Our Closest Single-Star Solar System May Contain a Habitable Planet

David Wagner
Our Closest Single-Star Solar System May Contain a Habitable Planet

Discovered: Once Earth's ruined we should hightail it for the Tau Ceti system; how reindeers get red noses; one in two men will get cancer; what flying squirrels have in common with Top Gun

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A planetary back-up plan. Since it looks like we're bringing Earth down in a blaze of greenhouse-gassed choked glory, we might want to start thinking about where we'll go once we've made our home planet inhabitable. One of the five new planets discovered by a team of astronomers led by the University of Hertfordshire's Mikko Tuomi could make a good candidate. It orbits Tau Ceti, which, at only 12 light-years away, is our closest single-star solar system. The five planets these scientists discovered weigh between two to six the mass of the Earth and have orbital periods of anywhere between 14 to 640 days. Our potential new home—assuming NASA develops technology needed to get us there—weighs five times more than the Earth and has a considerably shorter year of 168 days. [ScienceNews]

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Scientists explain Rudolph's red nose. Members of Santa's stable aren't the only ones who have red noses. The species Rangifer tarandus have naturally rosy schnozes, and researchers from the Netherlands and Norway have found that the coloration stems from an overabundance of blood vessels around the nose, which supply blood to this sensitive zone in chilly climates. "These results highlight the intrinsic physiological properties of Rudolph’s legendary luminous red nose," the cheeky authors write. "[They] help to protect it from freezing during sleigh rides and to regulate the temperature of the reindeer’s brain, factors essential for flying reindeer pulling Santa Claus’s sleigh under extreme temperatures." [Smithsonian]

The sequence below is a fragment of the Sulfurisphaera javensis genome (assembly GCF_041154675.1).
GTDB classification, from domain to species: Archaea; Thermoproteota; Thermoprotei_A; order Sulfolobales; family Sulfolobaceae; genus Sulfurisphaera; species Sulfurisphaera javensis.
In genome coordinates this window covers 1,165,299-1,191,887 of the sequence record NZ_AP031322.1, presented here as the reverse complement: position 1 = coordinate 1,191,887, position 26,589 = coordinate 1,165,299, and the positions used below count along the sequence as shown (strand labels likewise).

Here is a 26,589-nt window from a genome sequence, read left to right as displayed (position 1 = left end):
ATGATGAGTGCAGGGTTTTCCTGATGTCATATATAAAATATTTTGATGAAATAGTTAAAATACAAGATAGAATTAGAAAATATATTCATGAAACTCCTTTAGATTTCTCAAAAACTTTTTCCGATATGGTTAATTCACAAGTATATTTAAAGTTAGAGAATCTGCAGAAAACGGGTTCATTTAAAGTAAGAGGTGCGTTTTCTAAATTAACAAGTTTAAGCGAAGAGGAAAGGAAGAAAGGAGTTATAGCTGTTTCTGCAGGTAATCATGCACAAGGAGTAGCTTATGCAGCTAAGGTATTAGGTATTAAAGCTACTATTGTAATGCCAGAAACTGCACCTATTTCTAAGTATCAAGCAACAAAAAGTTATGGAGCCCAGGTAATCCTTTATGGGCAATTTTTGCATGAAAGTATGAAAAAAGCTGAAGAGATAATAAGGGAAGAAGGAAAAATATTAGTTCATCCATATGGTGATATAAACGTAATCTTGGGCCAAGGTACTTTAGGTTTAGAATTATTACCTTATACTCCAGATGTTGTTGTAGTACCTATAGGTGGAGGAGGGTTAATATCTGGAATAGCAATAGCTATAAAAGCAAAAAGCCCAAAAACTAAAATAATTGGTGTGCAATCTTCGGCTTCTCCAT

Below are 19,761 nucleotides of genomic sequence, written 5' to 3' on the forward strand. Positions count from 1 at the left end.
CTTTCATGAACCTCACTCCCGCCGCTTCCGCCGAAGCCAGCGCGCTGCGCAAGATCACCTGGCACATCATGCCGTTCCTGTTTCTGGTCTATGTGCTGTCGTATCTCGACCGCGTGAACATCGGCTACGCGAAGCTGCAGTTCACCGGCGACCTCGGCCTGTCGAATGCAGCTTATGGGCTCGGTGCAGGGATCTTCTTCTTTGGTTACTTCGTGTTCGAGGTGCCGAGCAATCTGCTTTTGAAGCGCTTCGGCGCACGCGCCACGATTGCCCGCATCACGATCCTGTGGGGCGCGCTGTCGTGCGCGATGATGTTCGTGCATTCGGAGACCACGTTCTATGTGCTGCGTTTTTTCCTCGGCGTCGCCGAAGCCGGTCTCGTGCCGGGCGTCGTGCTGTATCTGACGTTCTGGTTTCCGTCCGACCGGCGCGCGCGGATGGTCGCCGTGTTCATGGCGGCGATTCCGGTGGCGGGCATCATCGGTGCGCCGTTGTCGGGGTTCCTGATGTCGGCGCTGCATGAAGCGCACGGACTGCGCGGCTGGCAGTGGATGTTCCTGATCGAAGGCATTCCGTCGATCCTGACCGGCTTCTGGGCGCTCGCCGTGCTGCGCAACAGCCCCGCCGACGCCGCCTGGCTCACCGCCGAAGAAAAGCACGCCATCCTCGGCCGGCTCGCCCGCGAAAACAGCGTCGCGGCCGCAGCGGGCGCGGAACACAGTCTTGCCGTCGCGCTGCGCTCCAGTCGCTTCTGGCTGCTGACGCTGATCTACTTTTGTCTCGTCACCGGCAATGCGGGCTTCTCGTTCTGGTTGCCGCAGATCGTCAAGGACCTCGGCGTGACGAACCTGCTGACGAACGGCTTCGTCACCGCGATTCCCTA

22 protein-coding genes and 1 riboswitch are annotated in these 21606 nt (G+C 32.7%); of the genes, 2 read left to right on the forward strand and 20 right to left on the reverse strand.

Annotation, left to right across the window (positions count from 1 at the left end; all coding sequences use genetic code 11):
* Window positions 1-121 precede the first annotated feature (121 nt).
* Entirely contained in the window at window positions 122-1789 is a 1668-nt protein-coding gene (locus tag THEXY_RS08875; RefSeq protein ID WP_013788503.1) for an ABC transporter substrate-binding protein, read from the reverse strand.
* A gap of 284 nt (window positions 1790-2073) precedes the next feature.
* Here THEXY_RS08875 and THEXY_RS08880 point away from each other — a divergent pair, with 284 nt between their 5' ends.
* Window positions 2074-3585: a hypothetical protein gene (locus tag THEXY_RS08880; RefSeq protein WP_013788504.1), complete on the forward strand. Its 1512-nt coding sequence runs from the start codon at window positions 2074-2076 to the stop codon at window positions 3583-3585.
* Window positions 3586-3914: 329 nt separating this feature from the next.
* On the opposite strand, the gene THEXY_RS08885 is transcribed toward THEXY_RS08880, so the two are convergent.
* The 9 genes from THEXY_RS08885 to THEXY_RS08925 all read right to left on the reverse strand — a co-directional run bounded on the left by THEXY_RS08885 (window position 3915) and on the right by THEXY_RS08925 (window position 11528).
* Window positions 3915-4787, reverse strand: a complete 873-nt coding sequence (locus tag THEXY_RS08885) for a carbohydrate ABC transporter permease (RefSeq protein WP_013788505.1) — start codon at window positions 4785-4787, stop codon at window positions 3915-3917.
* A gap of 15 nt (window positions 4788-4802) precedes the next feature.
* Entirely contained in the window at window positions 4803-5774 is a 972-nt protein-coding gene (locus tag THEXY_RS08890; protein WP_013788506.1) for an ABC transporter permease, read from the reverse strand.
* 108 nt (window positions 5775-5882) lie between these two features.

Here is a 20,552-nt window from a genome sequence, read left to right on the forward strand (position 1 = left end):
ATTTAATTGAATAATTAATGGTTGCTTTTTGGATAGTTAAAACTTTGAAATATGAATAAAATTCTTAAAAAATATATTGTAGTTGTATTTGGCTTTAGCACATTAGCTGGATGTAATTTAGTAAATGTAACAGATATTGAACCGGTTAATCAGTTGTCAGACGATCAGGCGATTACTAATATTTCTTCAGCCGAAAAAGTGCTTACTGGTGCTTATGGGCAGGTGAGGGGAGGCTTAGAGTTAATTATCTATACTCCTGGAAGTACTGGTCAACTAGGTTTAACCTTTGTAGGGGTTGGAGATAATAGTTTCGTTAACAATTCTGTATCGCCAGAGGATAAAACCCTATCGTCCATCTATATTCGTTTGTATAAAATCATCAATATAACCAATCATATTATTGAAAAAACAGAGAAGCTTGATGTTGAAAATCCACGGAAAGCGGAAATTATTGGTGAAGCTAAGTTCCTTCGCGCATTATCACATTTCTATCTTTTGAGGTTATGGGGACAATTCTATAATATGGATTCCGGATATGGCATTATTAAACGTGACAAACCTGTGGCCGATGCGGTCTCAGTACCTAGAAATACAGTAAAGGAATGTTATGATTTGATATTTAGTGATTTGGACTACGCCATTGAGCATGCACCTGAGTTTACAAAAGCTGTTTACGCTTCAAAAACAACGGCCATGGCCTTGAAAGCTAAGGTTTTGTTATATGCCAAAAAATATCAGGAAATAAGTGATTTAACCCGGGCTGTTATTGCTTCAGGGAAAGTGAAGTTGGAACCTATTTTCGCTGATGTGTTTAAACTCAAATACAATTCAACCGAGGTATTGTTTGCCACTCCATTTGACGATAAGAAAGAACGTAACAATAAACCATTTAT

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Men have a one-in-two shot of someday developing cancer. Some scary statistics have come out of a Cancer Research UK effort to study the prevalence of cancer in British men. The last time this survey was carried out, in 2010, doctors found that 44 out of 100 UK men stood a chance of developing cancer in their lifetime. Now that figure has gone up to 50 in 100, with bowel, prostate, and skin cancer rates climbing. "Some men are fatalistic about cancer and screening," comments Alan White, Men's Health Forum chairman Leeds Metropolitan University professor. "But screening does make a difference. If cancers are spotted earlier they are easier to treat." [BBC News]

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Flying squirrels like showing off. What do flying squirrels have in common with the cocky pilots from Top Gun? When they fly, they're not just getting around—they're showing off. A new study in the Journal of the Royal Society Interface shows that the critters move their limbs to control their speed and direction while flying. "We determined that flying squirrels do not glide at equilibrium, and instead demonstrate continuously changing velocities, forces and force coefficients, and generate more lift than needed to balance body weight," the researchers write. [Science Now]